Marina Khoza

Marina Khoza

Junior Lecturer: Applied Learning & Research Department

“The preservation of our environment is not just a gift to the future; it is a responsibility bestowed upon us by the knowledge of our interconnected existence with nature.”

Biography

Marina Khoza, a native of Mkhuhlu, spent a considerable portion of her formative years in the community adjacent to the Kruger National Park, fostering a profound appreciation for nature. Originally embarking on chemical engineering studies at UCT, she redirected her career toward Zoology and Botany in 2015, following three years of intensive engineering studies. Marina earned her undergraduate degree in Botany and Zoology from Rhodes University, a period during which her commitment to conservation and natural resource management flourished. Her MSc research focussed primarily on savanna ecology, particularly examining the impact of changing tree cover on the herbaceous layer and its implications for savanna ecosystem dynamics.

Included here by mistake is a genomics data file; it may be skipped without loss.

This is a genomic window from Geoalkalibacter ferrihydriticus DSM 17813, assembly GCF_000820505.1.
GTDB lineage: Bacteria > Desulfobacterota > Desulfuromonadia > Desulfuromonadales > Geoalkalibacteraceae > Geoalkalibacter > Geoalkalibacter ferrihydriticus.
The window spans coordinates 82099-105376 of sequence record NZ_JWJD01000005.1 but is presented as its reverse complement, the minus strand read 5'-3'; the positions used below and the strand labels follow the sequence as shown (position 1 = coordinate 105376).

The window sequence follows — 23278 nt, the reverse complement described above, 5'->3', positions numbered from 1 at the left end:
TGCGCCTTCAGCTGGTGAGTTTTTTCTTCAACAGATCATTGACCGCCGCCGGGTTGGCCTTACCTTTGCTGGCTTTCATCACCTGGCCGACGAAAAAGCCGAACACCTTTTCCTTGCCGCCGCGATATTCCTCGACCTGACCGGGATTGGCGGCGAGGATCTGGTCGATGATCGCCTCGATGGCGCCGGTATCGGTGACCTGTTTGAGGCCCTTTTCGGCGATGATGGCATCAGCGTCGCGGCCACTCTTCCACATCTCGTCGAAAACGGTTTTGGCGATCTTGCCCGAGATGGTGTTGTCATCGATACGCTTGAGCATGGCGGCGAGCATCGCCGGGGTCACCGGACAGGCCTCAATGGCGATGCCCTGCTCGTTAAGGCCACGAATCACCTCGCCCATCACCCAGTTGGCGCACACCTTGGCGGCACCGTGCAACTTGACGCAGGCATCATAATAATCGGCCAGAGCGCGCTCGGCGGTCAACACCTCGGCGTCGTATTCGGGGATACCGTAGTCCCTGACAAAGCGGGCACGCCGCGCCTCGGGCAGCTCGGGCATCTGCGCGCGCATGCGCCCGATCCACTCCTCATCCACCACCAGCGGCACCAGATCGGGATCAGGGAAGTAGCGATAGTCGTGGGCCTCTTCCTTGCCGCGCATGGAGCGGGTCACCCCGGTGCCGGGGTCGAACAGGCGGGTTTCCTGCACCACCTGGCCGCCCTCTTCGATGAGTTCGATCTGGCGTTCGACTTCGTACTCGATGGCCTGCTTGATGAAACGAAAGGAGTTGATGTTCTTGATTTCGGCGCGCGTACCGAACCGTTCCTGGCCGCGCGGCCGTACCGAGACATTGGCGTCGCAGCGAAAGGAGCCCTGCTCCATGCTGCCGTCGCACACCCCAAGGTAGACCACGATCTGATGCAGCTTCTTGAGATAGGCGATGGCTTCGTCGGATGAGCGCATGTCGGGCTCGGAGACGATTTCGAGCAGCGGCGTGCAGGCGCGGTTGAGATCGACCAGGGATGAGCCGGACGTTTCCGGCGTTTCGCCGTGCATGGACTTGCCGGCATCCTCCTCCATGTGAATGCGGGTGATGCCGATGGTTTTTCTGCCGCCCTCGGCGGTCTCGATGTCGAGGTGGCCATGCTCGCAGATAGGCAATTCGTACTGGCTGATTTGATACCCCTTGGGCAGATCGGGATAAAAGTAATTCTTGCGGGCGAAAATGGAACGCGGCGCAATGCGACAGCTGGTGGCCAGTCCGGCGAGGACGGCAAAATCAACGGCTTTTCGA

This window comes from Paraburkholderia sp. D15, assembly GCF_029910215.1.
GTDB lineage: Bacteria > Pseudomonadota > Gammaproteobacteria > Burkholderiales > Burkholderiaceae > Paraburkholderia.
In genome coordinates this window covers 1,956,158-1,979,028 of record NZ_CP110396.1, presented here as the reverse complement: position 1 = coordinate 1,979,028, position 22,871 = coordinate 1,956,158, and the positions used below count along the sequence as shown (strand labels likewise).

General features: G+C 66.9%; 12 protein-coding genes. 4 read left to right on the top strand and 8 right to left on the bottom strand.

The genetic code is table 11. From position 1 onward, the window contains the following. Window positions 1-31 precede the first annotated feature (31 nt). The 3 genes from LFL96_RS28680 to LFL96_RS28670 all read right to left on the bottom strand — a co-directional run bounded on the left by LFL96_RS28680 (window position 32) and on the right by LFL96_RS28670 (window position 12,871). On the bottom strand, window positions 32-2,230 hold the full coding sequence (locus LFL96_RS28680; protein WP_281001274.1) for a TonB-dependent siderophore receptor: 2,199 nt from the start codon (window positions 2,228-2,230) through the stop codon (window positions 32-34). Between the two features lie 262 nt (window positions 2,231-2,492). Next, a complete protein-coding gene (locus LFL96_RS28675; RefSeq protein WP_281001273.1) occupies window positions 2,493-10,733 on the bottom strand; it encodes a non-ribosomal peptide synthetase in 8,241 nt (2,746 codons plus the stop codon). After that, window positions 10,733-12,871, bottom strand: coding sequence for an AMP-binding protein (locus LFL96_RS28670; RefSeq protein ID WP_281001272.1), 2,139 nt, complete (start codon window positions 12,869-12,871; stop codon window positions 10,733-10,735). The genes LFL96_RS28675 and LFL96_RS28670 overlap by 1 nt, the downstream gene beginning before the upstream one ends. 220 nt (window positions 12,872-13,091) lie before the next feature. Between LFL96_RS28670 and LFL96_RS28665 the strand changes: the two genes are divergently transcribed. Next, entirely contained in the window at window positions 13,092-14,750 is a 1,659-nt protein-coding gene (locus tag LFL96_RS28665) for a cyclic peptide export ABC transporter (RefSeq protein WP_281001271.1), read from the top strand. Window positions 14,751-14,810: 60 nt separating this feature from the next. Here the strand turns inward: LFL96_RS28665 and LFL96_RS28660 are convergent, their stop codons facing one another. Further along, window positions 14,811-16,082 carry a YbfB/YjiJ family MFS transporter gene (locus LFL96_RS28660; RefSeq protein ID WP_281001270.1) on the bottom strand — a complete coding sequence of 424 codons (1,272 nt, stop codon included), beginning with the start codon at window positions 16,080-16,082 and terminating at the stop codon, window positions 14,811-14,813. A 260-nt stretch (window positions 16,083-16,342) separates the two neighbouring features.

Marina’s journey into environmental advocacy began when she became involved in community environmental projects, motivated by the declining condition of the natural resources in her neighbourhood. Beyond the classroom, Marina co-founded the “Basisani Mkhuhlu” environmental awareness campaign in her hometown of Mkhuhlu. Her devotion to sustainable environmental practices is demonstrated by her participation in fundraising campaigns for neighbourhood clean up and glass recycling projects. Marina also actively supports and takes part in initiatives run by the Nsasani Trust/OTS in Skukuza (Kruger National Park) that aim to develop the leadership and academic potential of young women in science.

Recognized as the top three finalist in the Global innovation challenge, Beyond Tourism in Africa Challenge (Hosted by WWF Africa, Africa Leadership University and, the Luc Hoffman Institute) in 2021, Marina showcased her team’s innovative ideas for sustainable community benefit from wildlife areas.

Marina earned her master’s degree in savanna ecology in 2022 (completed in 2021). She expanded her horizons after graduating by working as a public middle school English teacher in South Korea for one and a half years, where she immersed herself in a diverse cultural and environmental landscape. Marina is currently a junior lecturer in the Applied Learning and Research Department where she is gaining more knowledge and skills related to the world of conservation research and learning. In the near future, Marina hopes to pursue a Ph.D., in savannah ecology.